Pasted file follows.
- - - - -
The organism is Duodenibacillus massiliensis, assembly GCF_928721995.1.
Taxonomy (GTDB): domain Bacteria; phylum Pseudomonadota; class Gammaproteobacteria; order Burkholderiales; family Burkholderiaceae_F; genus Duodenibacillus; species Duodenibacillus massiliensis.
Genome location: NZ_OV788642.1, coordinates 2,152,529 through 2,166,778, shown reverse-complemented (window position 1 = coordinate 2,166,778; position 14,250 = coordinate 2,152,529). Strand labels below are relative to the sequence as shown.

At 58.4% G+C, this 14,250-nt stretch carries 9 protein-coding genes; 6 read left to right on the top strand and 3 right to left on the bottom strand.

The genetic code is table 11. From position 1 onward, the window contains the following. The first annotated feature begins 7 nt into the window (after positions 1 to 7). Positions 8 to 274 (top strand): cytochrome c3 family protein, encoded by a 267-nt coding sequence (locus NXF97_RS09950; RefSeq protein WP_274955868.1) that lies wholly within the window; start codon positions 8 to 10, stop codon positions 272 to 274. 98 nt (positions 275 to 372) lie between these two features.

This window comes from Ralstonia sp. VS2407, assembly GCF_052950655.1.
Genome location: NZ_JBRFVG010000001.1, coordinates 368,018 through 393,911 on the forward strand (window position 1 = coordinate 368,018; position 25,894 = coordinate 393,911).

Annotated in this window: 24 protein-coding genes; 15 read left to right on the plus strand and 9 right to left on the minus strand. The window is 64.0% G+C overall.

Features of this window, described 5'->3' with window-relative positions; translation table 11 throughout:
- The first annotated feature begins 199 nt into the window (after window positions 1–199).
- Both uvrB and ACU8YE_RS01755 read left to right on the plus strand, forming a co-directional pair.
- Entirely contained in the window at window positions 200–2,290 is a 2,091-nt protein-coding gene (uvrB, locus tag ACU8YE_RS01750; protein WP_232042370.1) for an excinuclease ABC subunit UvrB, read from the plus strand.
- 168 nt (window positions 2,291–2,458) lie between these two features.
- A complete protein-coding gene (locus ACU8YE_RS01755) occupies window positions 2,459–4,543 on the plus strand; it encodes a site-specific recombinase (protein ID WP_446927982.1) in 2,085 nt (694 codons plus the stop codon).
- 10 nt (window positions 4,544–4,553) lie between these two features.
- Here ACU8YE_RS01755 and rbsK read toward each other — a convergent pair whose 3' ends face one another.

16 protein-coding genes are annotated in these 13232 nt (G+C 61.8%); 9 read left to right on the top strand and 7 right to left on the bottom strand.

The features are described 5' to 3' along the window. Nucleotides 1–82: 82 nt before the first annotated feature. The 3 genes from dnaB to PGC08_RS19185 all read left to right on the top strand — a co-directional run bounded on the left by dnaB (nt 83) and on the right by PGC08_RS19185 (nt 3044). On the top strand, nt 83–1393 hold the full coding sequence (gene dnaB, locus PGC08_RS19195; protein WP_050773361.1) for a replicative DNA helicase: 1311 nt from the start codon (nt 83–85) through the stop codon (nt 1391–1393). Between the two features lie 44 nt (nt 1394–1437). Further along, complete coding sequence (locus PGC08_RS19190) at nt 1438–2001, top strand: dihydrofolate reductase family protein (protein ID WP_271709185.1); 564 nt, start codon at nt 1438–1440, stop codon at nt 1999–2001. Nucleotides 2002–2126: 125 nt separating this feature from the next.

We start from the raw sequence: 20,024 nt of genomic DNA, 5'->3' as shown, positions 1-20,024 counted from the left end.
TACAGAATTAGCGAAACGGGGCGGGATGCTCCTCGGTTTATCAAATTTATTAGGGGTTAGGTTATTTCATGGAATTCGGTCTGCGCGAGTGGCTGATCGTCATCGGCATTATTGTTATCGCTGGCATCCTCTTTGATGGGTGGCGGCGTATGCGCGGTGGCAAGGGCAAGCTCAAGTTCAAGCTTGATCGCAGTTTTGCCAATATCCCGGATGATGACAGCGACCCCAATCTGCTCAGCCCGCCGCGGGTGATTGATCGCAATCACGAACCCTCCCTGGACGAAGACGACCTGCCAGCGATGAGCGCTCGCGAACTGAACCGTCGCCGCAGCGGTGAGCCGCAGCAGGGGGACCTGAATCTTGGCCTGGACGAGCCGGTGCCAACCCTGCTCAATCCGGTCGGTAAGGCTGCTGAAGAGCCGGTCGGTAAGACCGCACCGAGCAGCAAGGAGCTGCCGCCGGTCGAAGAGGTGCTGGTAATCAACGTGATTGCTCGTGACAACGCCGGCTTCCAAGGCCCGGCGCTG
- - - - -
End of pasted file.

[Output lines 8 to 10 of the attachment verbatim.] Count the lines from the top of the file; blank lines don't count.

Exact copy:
Annotated in this window: 24 protein-coding genes; 15 read left to right on the plus strand and 9 right to left on the minus strand. The window is 64.0% G+C overall.

Features of this window, described 5'->3' with window-relative positions; translation table 11 throughout:
- The first annotated feature begins 199 nt into the window (after window positions 1–199).